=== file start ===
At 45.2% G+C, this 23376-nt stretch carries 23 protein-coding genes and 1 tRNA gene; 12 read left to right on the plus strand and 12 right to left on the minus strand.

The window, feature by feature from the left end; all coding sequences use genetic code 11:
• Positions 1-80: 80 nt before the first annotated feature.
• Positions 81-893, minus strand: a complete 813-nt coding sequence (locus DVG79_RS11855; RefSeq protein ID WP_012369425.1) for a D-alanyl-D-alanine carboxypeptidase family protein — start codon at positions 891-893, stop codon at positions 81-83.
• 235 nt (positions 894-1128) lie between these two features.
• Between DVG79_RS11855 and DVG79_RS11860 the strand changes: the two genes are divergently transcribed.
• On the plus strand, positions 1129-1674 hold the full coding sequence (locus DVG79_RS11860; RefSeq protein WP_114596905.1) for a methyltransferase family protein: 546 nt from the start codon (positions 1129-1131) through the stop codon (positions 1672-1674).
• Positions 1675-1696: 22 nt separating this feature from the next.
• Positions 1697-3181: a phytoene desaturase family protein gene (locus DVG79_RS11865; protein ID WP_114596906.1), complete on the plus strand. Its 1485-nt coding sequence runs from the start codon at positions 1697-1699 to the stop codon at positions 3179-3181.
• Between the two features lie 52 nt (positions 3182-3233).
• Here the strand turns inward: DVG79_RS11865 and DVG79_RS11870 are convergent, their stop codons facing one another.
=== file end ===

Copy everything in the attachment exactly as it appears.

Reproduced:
At 45.2% G+C, this 23376-nt stretch carries 23 protein-coding genes and 1 tRNA gene; 12 read left to right on the plus strand and 12 right to left on the minus strand.

The window, feature by feature from the left end; all coding sequences use genetic code 11:
• Positions 1-80: 80 nt before the first annotated feature.
• Positions 81-893, minus strand: a complete 813-nt coding sequence (locus DVG79_RS11855; RefSeq protein ID WP_012369425.1) for a D-alanyl-D-alanine carboxypeptidase family protein — start codon at positions 891-893, stop codon at positions 81-83.
• 235 nt (positions 894-1128) lie between these two features.
• Between DVG79_RS11855 and DVG79_RS11860 the strand changes: the two genes are divergently transcribed.
• On the plus strand, positions 1129-1674 hold the full coding sequence (locus DVG79_RS11860; RefSeq protein WP_114596905.1) for a methyltransferase family protein: 546 nt from the start codon (positions 1129-1131) through the stop codon (positions 1672-1674).
• Positions 1675-1696: 22 nt separating this feature from the next.
• Positions 1697-3181: a phytoene desaturase family protein gene (locus DVG79_RS11865; protein ID WP_114596906.1), complete on the plus strand. Its 1485-nt coding sequence runs from the start codon at positions 1697-1699 to the stop codon at positions 3179-3181.
• Between the two features lie 52 nt (positions 3182-3233).
• Here the strand turns inward: DVG79_RS11865 and DVG79_RS11870 are convergent, their stop codons facing one another.